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Johnson Controls Introduces Soy Foam for Seating Systems

Johnson Controls has developed foam pads for automotive seatbacks and cushions consisting of 5% soy-based products and 95% polyurethane. The company is already marketing the soy-based seat systems, which will appear in a number of model year 2008 production vehicles.

Engineers at Johnson controls replaced 5% of the total pad weight with soy oil. The resulting cushion matches the performance of conventional foam in durability, shape and comfort.

Currently, Johnson Controls molds more than 100 million pounds of urethane foam annually for automotive seats for North America.

In December, Lear Corporation announced its soybean oil-based flexible foam material—SoyFoam—for automotive interior applications is up to 24% renewable as opposed to traditional non-renewable petroleum-based foam. (Earlier post.)

Typically, a complete set of seats for a vehicle uses about 25 to 30 pounds of urethane foam for seat cushions and seatbacks, and 2 to 5 pounds of foam for headrests and arms combined. Utilizing soy-based foam for seat cushions and backs offers a larger opportunity overall for reducing the use of petroleum-based material when compared to using a higher percentage of soy for smaller parts, according to Johnson Controls.

The company is also working on foam with higher soy content of up to 40%. In October, scientists at Ford’s Research and Innovation Center announced they had formulated the chemistry to replace 40% of the standard petroleum-based polyol with a soy-derived material. (Earlier post.)



So, in terms of total lifecycle:

* Does this reduce petroleum consumption (remember, growing and transporting soy uses oil)?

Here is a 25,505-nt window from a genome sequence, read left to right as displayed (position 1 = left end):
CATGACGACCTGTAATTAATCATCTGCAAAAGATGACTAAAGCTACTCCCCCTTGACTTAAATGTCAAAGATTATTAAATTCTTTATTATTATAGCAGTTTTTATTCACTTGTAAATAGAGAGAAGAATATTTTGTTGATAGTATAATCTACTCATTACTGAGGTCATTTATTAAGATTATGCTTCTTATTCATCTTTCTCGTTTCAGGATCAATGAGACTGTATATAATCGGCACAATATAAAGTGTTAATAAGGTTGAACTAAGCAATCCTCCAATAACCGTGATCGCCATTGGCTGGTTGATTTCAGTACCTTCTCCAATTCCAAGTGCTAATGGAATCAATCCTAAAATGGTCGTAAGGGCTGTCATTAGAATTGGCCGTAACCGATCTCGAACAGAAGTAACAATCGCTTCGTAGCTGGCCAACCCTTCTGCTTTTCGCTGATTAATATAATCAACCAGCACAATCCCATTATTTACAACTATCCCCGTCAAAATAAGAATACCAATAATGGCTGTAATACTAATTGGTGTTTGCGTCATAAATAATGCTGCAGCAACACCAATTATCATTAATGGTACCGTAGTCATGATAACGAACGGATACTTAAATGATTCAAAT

* Does this reduce the price of production?
* Does this help to stabilize the input stream's costs? Availability?


Assuming a 10% petro-use premium for soy - At 5% soy and 95% urethane it's doubtful there is a petro savings. At 30-40% soy content less the cost of growth, transport, etc. should yield a 20-30% reduction in petro.


Officer Friendly told my class in elementary school, that if the school bus catches fire, hold your breath and remain low, because the seat cushion foam is highly poisonous when it's burning. Does soy-based foam reduce this concern? Should there be some legislation in place to get this in our school buses faster, if there is a reduced chance of kids being exposed to this potential hazard?

fyi CO2

I think Officer Friendly should have told your class to exit the bus if it catches fire.


Perhaps I am missing something but 5% soy is hardly an occasion to break out the Kristal.


Another misleading headline. This is hardly soy foam. 5%? I think not.

Perhaps I am missing something but 5% soy is hardly an occasion to break out the Kristal.

Is widespread use of B5 instead of B0 an occasion to break out the Kristal?

You don't go from 0 to 100. You take steps. 5% is a step in the right direction.


If you're buying, I'll drink the Kristal. Otherwise, I'm unimpressed by this faux-green nonsense.

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